The 2013 NBA Draft is this week, and once again nobody has a clue what the Oklahoma City Thunder will do come Thursday night.
Armed with the 12th, 29th and 32nd selections, though, the Thunder will be at the center of the action.
“We'll be open-minded about everything,” said Thunder general manager Sam Presti.
But for the third straight year, the Thunder isn't banking on the draft to bring a player that will help next year. It's likely the eventual picks won't even play. The mother of Syracuse point guard prospect Michael Carter-Williams, according to WEEI.com, said the team made it clear to her son that whoever is selected will play in the NBA D-League next season.
For the Thunder, this year's draft is about the future. Now more than ever, the Thunder is in position to layer its roster and move closer toward sustained success.
This year's lottery pick, the Thunder's first since Cole Aldrich in 2010, will join a promising group of young guns that includes Reggie Jackson, Jeremy Lamb and Perry Jones III. Together, they form a formidable supporting cast designed to complement Russell Westbrook, Kevin Durant and Serge Ibaka for the foreseeable future.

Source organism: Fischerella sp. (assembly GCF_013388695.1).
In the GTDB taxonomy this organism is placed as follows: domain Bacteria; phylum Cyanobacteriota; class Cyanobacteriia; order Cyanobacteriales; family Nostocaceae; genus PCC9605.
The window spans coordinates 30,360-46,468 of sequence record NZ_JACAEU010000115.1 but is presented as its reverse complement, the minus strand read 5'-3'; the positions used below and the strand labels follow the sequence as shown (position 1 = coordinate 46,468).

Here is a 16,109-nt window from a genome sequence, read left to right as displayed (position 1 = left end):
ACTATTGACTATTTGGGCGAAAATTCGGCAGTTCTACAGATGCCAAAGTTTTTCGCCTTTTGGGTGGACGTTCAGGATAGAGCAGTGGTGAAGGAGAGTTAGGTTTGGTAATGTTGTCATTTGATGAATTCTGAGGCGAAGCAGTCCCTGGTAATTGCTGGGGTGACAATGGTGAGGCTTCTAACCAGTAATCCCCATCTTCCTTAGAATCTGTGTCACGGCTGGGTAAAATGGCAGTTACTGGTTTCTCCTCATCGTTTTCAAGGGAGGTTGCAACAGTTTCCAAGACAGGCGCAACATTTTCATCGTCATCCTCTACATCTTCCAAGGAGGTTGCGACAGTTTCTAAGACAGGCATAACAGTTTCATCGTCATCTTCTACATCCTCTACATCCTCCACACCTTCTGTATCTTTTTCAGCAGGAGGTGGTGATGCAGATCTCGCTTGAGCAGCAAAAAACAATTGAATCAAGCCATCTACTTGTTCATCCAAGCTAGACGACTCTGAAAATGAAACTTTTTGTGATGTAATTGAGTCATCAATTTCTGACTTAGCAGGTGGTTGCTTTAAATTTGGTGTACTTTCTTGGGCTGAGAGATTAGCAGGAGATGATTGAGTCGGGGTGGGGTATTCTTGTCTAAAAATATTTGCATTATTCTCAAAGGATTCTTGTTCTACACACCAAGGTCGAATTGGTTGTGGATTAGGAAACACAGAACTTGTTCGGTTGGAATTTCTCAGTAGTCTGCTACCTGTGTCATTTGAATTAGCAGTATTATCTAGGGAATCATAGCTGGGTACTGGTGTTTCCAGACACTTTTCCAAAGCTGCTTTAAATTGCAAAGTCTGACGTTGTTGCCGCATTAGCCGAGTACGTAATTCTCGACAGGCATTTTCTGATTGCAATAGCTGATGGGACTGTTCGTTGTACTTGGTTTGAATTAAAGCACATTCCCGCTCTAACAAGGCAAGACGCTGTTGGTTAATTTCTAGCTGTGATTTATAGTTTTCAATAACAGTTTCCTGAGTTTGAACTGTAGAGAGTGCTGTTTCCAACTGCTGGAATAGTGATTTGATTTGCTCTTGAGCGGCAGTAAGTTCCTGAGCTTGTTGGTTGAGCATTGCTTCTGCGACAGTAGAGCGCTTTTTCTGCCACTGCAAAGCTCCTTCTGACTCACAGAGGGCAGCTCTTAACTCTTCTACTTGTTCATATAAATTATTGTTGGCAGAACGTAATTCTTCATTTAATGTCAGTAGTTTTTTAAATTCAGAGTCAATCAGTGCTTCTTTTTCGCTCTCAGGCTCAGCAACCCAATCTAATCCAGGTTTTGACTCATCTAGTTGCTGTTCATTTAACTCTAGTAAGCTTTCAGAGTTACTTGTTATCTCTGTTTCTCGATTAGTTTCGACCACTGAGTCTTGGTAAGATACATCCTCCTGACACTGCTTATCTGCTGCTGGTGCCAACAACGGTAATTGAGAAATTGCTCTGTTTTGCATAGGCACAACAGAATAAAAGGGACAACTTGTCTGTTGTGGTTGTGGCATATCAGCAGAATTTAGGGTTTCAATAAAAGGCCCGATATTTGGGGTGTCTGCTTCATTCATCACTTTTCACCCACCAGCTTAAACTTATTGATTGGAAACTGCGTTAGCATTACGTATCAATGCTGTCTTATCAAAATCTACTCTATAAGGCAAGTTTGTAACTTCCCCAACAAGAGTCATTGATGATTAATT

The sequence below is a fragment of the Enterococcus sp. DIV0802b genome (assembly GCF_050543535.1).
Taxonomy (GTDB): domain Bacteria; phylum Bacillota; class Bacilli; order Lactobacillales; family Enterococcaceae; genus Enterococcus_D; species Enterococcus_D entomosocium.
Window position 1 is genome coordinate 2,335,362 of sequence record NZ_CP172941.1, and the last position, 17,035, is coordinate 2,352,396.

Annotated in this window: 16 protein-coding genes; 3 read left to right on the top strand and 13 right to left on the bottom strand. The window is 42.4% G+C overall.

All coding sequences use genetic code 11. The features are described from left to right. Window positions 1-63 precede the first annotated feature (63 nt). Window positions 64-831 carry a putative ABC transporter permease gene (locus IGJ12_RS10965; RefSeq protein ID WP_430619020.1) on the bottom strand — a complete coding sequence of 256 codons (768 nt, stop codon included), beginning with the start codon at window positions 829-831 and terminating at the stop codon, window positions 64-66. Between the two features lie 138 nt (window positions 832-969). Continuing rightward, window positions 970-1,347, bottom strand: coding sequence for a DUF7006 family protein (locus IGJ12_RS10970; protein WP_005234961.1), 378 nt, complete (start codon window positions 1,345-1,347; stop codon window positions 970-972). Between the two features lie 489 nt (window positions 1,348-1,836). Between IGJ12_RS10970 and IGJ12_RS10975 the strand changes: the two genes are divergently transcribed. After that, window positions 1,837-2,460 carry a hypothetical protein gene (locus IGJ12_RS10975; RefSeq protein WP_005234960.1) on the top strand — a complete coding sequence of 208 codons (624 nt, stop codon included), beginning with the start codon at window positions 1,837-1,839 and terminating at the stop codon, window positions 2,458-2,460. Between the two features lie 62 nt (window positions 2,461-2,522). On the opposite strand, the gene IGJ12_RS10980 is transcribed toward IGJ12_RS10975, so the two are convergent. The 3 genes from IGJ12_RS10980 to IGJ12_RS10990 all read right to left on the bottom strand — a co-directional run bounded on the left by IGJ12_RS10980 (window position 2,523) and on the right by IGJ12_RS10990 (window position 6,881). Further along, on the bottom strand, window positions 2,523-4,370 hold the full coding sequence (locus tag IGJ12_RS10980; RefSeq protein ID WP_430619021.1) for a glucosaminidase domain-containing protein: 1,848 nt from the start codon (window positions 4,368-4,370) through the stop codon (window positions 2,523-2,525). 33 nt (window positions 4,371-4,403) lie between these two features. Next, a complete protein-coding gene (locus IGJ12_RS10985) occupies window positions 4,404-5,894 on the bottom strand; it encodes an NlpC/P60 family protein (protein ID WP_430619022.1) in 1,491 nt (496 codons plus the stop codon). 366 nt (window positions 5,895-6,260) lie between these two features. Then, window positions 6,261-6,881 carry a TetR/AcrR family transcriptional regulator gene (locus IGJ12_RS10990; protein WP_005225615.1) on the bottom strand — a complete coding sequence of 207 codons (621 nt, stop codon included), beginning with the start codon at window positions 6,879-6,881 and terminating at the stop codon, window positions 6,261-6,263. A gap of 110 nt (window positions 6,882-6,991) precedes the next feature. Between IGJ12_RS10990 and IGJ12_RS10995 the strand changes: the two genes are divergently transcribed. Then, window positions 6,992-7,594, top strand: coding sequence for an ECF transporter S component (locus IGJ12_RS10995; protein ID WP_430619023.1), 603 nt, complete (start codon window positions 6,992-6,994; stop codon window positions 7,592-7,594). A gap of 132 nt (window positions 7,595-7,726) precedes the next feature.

In addition to this year's three selections, Oklahoma City also owns a future first-round pick from Dallas, which, like this year's 12th selection, was acquired in the trade that sent James Harden to Houston.
Given the current talent and those attractive assets, there isn't another team that can match the Thunder's present and promising future.
That's the beauty of this year's draft for the Thunder.
It's a luxury to have a lottery pick.
Oklahoma City, for example, won 26 more games than Philadelphia but is selecting only one spot behind the Sixers. Rarely does that happen.
Even in a draft that is short on star players, the Thunder will walk into Thursday night in great position to add to its stable of talent.
In addition to Carter-Williams, options with the 12th pick could include Gonzaga forward/center Kelly Olynyk, Pittsburgh center Steven Adams, Indiana, forward/center Cody Zeller and UCLA forward Shabazz Muhammad.
Best of all for the Thunder is this draft also will be a chance to add cheap labor, players who can develop while being relatively inexpensive or not costing the Thunder a thing if they sign overseas.
The picks might not pay off next season.
But in time, the players the Thunder come away with Thursday night could be critical to the team in the win-loss column.